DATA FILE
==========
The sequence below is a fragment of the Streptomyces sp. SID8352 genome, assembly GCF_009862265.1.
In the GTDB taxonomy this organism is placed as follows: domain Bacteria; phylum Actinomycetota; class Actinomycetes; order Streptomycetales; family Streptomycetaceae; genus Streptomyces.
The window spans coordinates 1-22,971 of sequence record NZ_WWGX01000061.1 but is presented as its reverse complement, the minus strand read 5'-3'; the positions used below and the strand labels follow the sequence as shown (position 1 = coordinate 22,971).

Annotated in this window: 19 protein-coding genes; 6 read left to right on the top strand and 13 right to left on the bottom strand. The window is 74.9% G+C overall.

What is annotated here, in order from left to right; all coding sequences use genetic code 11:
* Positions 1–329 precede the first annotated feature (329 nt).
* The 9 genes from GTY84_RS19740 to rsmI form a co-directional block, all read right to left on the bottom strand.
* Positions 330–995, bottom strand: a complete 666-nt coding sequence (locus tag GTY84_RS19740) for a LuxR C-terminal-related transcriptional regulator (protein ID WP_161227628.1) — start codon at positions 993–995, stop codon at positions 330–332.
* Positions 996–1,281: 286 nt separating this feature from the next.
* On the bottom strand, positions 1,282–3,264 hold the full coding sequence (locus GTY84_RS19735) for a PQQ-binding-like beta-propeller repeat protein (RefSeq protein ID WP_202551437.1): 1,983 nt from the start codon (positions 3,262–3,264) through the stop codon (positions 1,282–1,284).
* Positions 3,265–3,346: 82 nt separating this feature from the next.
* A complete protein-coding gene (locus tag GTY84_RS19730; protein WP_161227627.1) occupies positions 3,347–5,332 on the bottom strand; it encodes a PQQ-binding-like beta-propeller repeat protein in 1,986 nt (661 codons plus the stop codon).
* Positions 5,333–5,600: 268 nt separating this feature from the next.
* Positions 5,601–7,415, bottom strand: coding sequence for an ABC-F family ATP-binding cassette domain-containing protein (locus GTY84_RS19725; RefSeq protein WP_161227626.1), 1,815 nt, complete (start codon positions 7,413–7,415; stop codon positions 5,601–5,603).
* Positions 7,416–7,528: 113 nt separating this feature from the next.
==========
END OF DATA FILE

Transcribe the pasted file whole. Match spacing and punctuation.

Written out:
The sequence below is a fragment of the Streptomyces sp. SID8352 genome, assembly GCF_009862265.1.
In the GTDB taxonomy this organism is placed as follows: domain Bacteria; phylum Actinomycetota; class Actinomycetes; order Streptomycetales; family Streptomycetaceae; genus Streptomyces.
The window spans coordinates 1-22,971 of sequence record NZ_WWGX01000061.1 but is presented as its reverse complement, the minus strand read 5'-3'; the positions used below and the strand labels follow the sequence as shown (position 1 = coordinate 22,971).

Annotated in this window: 19 protein-coding genes; 6 read left to right on the top strand and 13 right to left on the bottom strand. The window is 74.9% G+C overall.

What is annotated here, in order from left to right; all coding sequences use genetic code 11:
* Positions 1–329 precede the first annotated feature (329 nt).
* The 9 genes from GTY84_RS19740 to rsmI form a co-directional block, all read right to left on the bottom strand.
* Positions 330–995, bottom strand: a complete 666-nt coding sequence (locus tag GTY84_RS19740) for a LuxR C-terminal-related transcriptional regulator (protein ID WP_161227628.1) — start codon at positions 993–995, stop codon at positions 330–332.
* Positions 996–1,281: 286 nt separating this feature from the next.
* On the bottom strand, positions 1,282–3,264 hold the full coding sequence (locus GTY84_RS19735) for a PQQ-binding-like beta-propeller repeat protein (RefSeq protein ID WP_202551437.1): 1,983 nt from the start codon (positions 3,262–3,264) through the stop codon (positions 1,282–1,284).
* Positions 3,265–3,346: 82 nt separating this feature from the next.
* A complete protein-coding gene (locus tag GTY84_RS19730; protein WP_161227627.1) occupies positions 3,347–5,332 on the bottom strand; it encodes a PQQ-binding-like beta-propeller repeat protein in 1,986 nt (661 codons plus the stop codon).
* Positions 5,333–5,600: 268 nt separating this feature from the next.
* Positions 5,601–7,415, bottom strand: coding sequence for an ABC-F family ATP-binding cassette domain-containing protein (locus GTY84_RS19725; RefSeq protein WP_161227626.1), 1,815 nt, complete (start codon positions 7,413–7,415; stop codon positions 5,601–5,603).
* Positions 7,416–7,528: 113 nt separating this feature from the next.